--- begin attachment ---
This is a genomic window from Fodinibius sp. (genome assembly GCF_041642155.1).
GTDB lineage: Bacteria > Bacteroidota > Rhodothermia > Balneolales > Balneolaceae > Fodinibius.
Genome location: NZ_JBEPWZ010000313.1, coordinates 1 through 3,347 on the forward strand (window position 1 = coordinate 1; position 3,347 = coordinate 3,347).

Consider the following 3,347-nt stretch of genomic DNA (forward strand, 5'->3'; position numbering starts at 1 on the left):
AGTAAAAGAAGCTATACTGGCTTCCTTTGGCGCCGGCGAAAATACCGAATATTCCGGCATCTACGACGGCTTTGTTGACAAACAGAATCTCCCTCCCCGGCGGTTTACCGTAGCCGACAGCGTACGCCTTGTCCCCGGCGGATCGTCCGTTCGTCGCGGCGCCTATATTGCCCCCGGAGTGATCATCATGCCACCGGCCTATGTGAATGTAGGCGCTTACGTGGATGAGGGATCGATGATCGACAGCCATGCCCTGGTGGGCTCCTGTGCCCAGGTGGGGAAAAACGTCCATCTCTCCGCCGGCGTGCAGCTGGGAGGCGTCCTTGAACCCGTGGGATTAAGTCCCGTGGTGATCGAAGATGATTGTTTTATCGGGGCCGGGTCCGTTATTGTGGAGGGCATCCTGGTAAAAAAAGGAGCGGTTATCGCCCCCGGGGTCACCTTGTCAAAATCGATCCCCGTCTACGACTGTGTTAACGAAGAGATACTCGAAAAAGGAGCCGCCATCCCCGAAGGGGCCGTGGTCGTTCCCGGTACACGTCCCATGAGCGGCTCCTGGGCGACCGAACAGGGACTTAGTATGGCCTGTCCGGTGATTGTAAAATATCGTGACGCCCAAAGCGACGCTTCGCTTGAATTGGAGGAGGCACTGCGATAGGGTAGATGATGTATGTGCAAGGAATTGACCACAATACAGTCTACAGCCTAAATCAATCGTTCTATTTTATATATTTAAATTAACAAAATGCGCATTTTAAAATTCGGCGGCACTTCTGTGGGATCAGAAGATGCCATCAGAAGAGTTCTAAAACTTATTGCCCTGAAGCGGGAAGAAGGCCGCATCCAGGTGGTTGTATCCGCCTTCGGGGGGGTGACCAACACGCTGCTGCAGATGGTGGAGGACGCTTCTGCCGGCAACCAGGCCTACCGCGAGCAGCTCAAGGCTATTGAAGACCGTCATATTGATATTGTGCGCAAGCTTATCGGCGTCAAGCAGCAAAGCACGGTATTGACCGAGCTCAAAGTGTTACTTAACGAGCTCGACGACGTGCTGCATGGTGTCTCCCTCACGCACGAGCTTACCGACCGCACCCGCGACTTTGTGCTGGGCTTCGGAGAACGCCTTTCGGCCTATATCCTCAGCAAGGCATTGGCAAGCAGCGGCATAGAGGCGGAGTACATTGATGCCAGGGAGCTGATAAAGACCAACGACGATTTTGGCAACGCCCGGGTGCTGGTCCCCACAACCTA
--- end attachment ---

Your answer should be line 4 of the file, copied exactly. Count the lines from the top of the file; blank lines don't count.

Consider the following 3,347-nt stretch of genomic DNA (forward strand, 5'->3'; position numbering starts at 1 on the left):